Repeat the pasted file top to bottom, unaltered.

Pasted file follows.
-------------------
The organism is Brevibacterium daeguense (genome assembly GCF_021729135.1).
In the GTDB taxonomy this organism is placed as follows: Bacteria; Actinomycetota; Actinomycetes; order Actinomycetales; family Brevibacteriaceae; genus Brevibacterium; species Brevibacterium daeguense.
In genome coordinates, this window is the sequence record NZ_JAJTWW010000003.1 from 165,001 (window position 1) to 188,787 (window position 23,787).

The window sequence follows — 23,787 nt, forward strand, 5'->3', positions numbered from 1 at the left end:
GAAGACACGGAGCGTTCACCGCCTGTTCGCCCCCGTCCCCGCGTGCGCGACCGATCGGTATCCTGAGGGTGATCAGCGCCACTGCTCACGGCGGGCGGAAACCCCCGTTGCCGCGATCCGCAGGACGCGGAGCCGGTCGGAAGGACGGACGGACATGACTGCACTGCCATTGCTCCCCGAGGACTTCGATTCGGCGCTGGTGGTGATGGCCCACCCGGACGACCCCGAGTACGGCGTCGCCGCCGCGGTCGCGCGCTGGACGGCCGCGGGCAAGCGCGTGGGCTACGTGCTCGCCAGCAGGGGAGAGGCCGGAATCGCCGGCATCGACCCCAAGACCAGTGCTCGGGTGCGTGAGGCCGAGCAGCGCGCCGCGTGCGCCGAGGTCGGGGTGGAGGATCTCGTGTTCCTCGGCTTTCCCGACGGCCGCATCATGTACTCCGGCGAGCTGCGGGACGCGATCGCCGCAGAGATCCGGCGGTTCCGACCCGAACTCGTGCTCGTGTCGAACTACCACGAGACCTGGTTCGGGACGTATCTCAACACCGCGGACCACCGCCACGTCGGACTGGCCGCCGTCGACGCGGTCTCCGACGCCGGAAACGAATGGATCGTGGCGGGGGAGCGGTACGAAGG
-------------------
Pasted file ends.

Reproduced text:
The organism is Brevibacterium daeguense (genome assembly GCF_021729135.1).
In the GTDB taxonomy this organism is placed as follows: Bacteria; Actinomycetota; Actinomycetes; order Actinomycetales; family Brevibacteriaceae; genus Brevibacterium; species Brevibacterium daeguense.
In genome coordinates, this window is the sequence record NZ_JAJTWW010000003.1 from 165,001 (window position 1) to 188,787 (window position 23,787).

The window sequence follows — 23,787 nt, forward strand, 5'->3', positions numbered from 1 at the left end:
GAAGACACGGAGCGTTCACCGCCTGTTCGCCCCCGTCCCCGCGTGCGCGACCGATCGGTATCCTGAGGGTGATCAGCGCCACTGCTCACGGCGGGCGGAAACCCCCGTTGCCGCGATCCGCAGGACGCGGAGCCGGTCGGAAGGACGGACGGACATGACTGCACTGCCATTGCTCCCCGAGGACTTCGATTCGGCGCTGGTGGTGATGGCCCACCCGGACGACCCCGAGTACGGCGTCGCCGCCGCGGTCGCGCGCTGGACGGCCGCGGGCAAGCGCGTGGGCTACGTGCTCGCCAGCAGGGGAGAGGCCGGAATCGCCGGCATCGACCCCAAGACCAGTGCTCGGGTGCGTGAGGCCGAGCAGCGCGCCGCGTGCGCCGAGGTCGGGGTGGAGGATCTCGTGTTCCTCGGCTTTCCCGACGGCCGCATCATGTACTCCGGCGAGCTGCGGGACGCGATCGCCGCAGAGATCCGGCGGTTCCGACCCGAACTCGTGCTCGTGTCGAACTACCACGAGACCTGGTTCGGGACGTATCTCAACACCGCGGACCACCGCCACGTCGGACTGGCCGCCGTCGACGCGGTCTCCGACGCCGGAAACGAATGGATCGTGGCGGGGGAGCGGTACGAAGG